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Album review | Americana

Dolly Parton, ‘Blue Smoke’

Dolly Parton is an anomaly among her contemporaries in country music. Aging icons from Loretta Lynn and Wanda Jackson to the late Johnny Cash and Porter Wagoner have allowed producers to frame them in fresh and often stripped-down contexts. Parton has resisted that trend, eager and able to prove she remains relevant at 68 simply by being her irrepressible self.

“Blue Smoke” is her latest release, and after recent adventures in slick, mainstream country, she enlivens her new album with more of her down-home roots, drawing heavily on bluegrass and Appalachian folk. It’s more in line with Parton’s trilogy of acoustic records she began with 1999’s “The Grass Is Blue” but it’s also varied enough to present Parton in her coat of many colors (sorry).


She digs deep into Bob Dylan’s “Don’t Think Twice, It’s All Right” (shortened here to “Don’t Think Twice”), whose harmonica-and-guitar accompaniment eventually cracks wide open with a spirited bluegrass makeover. She turns “If I Had Wings” and the traditional “Banks of the Ohio” into haunting displays of mountain gospel.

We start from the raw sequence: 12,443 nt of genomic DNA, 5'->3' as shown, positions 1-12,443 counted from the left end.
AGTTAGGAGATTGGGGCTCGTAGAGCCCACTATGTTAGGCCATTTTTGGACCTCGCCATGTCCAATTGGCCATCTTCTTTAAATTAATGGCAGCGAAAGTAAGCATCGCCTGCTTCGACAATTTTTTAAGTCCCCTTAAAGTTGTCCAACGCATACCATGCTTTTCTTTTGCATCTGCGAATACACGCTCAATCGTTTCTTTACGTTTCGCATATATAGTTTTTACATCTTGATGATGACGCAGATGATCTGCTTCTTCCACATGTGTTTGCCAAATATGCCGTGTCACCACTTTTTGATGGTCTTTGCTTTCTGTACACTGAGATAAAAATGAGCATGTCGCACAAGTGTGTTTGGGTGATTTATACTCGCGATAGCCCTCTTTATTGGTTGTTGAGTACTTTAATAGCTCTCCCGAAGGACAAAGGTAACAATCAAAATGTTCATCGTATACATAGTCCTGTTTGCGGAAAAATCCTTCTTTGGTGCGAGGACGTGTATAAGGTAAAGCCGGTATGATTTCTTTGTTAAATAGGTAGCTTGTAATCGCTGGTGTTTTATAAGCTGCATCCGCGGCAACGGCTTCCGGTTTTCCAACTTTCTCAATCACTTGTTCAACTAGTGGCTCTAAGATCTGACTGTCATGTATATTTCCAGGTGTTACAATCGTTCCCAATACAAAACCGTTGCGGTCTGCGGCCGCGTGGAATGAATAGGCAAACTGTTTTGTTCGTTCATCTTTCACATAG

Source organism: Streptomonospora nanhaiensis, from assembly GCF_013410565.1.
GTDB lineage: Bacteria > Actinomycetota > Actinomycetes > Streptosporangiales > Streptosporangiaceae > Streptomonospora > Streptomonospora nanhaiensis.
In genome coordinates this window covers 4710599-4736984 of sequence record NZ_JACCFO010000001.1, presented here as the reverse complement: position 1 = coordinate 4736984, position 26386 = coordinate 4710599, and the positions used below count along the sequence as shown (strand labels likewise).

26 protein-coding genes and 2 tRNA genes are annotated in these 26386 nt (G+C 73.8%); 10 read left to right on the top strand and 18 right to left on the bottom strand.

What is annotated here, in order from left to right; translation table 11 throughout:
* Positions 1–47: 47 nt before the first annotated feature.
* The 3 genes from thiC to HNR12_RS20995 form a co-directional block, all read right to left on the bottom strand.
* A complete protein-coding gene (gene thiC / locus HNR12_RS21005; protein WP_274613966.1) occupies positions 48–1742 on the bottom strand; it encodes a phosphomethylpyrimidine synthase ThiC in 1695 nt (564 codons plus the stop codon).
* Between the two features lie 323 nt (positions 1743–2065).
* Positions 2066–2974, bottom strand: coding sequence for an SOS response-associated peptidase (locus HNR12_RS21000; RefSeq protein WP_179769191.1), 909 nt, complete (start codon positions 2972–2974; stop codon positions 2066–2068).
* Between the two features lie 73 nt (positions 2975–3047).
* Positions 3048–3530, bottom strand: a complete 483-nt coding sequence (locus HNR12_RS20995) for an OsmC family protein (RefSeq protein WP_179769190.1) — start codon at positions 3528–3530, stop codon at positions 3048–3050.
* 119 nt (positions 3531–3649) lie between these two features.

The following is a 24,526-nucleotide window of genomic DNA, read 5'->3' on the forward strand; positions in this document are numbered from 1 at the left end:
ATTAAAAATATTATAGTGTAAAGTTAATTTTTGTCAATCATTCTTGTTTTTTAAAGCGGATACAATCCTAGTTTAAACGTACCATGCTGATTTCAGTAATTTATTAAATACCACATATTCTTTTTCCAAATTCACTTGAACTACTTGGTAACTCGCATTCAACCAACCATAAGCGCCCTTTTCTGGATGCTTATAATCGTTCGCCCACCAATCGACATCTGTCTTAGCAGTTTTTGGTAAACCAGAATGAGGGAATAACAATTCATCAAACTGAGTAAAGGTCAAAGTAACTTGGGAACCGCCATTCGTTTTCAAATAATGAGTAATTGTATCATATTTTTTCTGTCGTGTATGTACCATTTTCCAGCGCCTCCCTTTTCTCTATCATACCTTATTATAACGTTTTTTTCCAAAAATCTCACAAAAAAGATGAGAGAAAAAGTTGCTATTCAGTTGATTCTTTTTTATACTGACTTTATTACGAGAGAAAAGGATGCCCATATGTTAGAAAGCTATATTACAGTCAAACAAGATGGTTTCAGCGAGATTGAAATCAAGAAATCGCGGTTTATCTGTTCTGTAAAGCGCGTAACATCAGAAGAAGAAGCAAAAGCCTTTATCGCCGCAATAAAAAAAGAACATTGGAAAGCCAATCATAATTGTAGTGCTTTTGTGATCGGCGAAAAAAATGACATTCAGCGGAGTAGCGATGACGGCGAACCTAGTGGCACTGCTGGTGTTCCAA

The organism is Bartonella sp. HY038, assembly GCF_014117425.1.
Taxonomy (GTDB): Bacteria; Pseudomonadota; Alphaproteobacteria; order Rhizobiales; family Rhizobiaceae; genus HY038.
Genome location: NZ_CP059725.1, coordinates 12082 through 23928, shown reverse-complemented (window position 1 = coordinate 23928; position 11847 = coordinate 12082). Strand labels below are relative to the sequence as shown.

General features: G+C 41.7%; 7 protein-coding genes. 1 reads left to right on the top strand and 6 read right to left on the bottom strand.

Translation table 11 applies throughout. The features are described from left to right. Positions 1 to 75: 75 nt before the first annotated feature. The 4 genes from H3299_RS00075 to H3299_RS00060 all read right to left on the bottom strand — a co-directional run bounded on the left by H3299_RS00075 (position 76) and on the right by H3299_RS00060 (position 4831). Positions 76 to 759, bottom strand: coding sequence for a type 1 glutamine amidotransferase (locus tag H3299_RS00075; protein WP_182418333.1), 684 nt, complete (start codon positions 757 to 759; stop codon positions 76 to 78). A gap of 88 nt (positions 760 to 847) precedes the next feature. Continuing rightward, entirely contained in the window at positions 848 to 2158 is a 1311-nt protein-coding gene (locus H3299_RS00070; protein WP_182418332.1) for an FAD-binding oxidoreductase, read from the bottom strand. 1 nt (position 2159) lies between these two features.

Three decades removed from their country-pop juggernaut “Islands in the Stream,” Parton and Kenny Rogers reunite on “You Can’t Make Old Friends.” The passage of time is poignant as Parton sings, “How will I sing when you’re gone?/ ’Cause it won’t sound the same.” Willie Nelson also turns up on “From Here to the Moon and Back,” whose wistfulness recalls his work on “Stardust.”

This being Dolly, there are the occasional missteps (the silly “Lover du Jour,” the overly earnest “Try”). But even when Parton goes camp and piles on the gloss, there’s still a big heart beating beneath the album’s surface, much like the artist herself. (Out Tuesday) JAMES REED

ESSENTIAL “Don’t Think Twice”